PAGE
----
Sheikh Jaber

The Sheikh Jaber Al Ahmad Al Sabah causeway project, which includes the construction of two causeway paths over the Kuwait Bay, is the world’s biggest maritime causeway project.

Being undertaken by Kuwait Ministry of Public Works (MPW), the $3bn project includes the construction of a 36km road to Subiyah and a 13km connection to Doha. Construction commenced in November 2013 and is scheduled to be completed by 2018.

The causeway project aims to reduce the distance between Kuwait City and Subiyah in the northern part of Kuwait, as well as decrease the travelling time from 90 minutes to less than 30 minutes.

The government is also developing a new residential area, named as the Silk City, in Subiyah for 500,000 inhabitants. The city is being developed to renew the ancient Silk Road trade route between China and Kuwait.

Design details of Sheikh Jaber Al Ahmad Al Sabah causeway

The main causeway or the Subiyah connection will be 36km-long, of which 27km will be a marine bridge connection. It will start at Shuwaikh in the Shuwaikh Port area on the southern side of the Kuwait Bay and end at Subiyah.

A signature element of the causeway is a main cable-stayed bridge featuring a 200m span and an arch pylon. It also includes an elevated road and 5km of access roads connecting to the Subiyah area. A free-flowing interchange at the port will link to Kuwait City’s road network.

A visitor centre is planned to be built at the beginning of the causeway on the Shuwaikh side as a landmark.

"The city is being developed to renew the ancient Silk Road trade route between China and Kuwait."

The project also includes the construction of two 30ha artificial islands, which will feature traffic and emergency service buildings, maintenance facilities, gas station, and a boat dock. The islands will include a 23m-high navigation causeway and a 120m navigation opening for passing ships.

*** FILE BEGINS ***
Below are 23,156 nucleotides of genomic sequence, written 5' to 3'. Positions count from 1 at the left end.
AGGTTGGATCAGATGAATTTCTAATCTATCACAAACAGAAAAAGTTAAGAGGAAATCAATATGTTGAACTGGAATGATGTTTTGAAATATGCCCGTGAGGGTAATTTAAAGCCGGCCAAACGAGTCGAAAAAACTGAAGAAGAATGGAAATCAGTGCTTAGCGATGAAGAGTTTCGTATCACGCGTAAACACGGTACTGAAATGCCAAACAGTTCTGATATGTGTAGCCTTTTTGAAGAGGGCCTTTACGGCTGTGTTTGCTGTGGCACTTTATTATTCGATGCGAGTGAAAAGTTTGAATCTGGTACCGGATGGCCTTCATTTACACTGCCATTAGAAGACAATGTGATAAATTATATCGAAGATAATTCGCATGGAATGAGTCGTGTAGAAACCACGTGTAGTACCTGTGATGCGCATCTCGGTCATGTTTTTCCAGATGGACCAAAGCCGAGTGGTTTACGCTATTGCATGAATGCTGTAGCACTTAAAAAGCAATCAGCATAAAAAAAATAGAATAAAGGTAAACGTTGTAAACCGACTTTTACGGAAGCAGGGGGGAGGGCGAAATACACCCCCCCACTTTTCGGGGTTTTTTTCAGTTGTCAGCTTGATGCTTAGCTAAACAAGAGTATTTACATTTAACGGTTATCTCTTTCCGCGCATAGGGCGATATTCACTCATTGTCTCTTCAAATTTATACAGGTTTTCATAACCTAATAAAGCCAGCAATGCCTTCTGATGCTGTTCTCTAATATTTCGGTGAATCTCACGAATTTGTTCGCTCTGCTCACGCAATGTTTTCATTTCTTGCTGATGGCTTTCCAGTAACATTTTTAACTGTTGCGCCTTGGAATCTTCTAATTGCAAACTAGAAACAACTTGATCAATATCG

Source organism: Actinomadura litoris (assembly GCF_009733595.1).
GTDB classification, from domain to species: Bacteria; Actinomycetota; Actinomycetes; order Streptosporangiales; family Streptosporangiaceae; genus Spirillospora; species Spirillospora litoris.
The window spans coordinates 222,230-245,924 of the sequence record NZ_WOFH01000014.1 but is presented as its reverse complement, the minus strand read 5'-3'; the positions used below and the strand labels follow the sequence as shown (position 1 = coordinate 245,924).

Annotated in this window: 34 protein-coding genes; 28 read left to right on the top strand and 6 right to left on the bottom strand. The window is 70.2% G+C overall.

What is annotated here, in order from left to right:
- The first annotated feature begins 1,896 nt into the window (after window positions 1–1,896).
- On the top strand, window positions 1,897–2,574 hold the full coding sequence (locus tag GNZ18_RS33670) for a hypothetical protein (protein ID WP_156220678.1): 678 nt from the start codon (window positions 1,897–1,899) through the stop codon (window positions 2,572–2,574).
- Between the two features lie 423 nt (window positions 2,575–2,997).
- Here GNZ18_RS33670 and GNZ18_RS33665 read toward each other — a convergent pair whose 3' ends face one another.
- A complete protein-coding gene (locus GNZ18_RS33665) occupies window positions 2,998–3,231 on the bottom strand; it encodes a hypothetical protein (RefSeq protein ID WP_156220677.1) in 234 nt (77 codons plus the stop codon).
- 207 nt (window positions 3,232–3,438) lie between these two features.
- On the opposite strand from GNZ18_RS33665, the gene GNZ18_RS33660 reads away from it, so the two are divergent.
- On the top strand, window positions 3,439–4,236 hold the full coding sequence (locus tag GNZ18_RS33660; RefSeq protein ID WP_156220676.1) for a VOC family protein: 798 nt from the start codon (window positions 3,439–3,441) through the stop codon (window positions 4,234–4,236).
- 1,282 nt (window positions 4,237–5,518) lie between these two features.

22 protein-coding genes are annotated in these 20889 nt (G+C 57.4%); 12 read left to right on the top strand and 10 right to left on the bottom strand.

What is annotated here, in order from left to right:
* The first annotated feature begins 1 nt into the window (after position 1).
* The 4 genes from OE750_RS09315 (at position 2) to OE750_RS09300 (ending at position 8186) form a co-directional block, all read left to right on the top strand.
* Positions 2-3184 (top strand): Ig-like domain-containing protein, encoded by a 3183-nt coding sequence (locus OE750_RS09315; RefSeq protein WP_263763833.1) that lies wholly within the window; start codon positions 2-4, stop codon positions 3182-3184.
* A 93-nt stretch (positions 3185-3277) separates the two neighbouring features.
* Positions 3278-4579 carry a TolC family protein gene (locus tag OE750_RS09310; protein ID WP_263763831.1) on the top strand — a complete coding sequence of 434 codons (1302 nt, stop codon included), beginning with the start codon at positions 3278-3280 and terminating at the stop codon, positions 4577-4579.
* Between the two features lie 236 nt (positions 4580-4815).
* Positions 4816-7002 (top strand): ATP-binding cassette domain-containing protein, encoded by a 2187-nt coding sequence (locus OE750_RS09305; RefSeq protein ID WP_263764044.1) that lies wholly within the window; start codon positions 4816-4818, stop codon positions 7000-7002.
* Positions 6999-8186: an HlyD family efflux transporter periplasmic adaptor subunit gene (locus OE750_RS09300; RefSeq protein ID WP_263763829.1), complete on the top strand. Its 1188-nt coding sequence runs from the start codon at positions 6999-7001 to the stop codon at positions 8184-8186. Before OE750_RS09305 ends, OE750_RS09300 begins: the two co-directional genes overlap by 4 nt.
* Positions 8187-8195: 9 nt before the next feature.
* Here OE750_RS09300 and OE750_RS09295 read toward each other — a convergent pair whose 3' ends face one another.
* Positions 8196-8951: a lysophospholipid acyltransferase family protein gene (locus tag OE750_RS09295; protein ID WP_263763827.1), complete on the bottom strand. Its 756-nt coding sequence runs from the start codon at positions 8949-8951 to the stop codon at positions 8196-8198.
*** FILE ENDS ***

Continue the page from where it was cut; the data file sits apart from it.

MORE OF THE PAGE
The 13km Doha connection will be a marine bridge structure with twin parallel decks. It will link the Shuwaikh Port with the Doha motorway, and help in reducing traffic congestion by diverting large trucks entering and exiting the Shuwaikh Port to the Doha road.

Both the main causeway and the Doha link will include two 30.6m-wide carriageways, with three lanes in each direction and an emergency lane on each side.

Traffic management systems

The causeway will be equipped with intelligent transportation monitoring systems, which will enable tracking of emergency vehicles, traffic monitoring, reporting of traffic violations and recording trip duration. The information will be fed into the Kuwaiti Traffic Management Center for monitoring and control.

Construction of the maritime causeway in Kuwait

The main causeway and the Doha link are being built on 1.535 million square metres of reclaimed land. The project will require the construction of viaducts, interchanges, bridges, drainage and lighting facilities, and infrastructure utilities.

Pre-cast construction techniques including precast pile caps, piers and deck units are being used extensively to complete the project quickly. More than one million cubic metre of high-grade concrete will be used for the project.

The 37km main causeway will comprise 1,200 foundation piles, 613 steel stacks, 1,200 pillars, and 1,211 pre-cast and cast-in-place concrete beams. The onshore piles will have a diameter of 2,500mm (98in), while the offshore piles will have a diameter of 3,000mm (118in). Bored pile technology is being used due to the soil conditions.

The piles are being installed at depths between 30m (98ft) and 84m (276ft). The offshore piles are being installed using an anchored barge.

Contractors involved with the world’s biggest maritime causeway

COWI carried out preliminary engineering investigations and developed the concept and tender design for the project.

Main contractors for the project are Hyundai Engineering and Combined Group Contracting. The design review and supervision team includes Dar Al Handasah, Tylin International and SSH Design.

CLC Projects provided transportation services for cranes and bridge building equipment. Systra Korea delivered the basic and detailed design for the onshore bridge.

Other subcontractors associated with the project include Hewson Consulting Engineers, S-KO Engineering Management Construction, Dorman Long Technology, Trevi Foundations Kuwait, Ross & Baruzzini, John Emmanuel Papagrigorakis & Associates, GS E&C Corporation, Kuwait Steel, EMG, Gulf Dredging, KTI-Plersch, DMI Engineering and Manufacturing, and Aconex.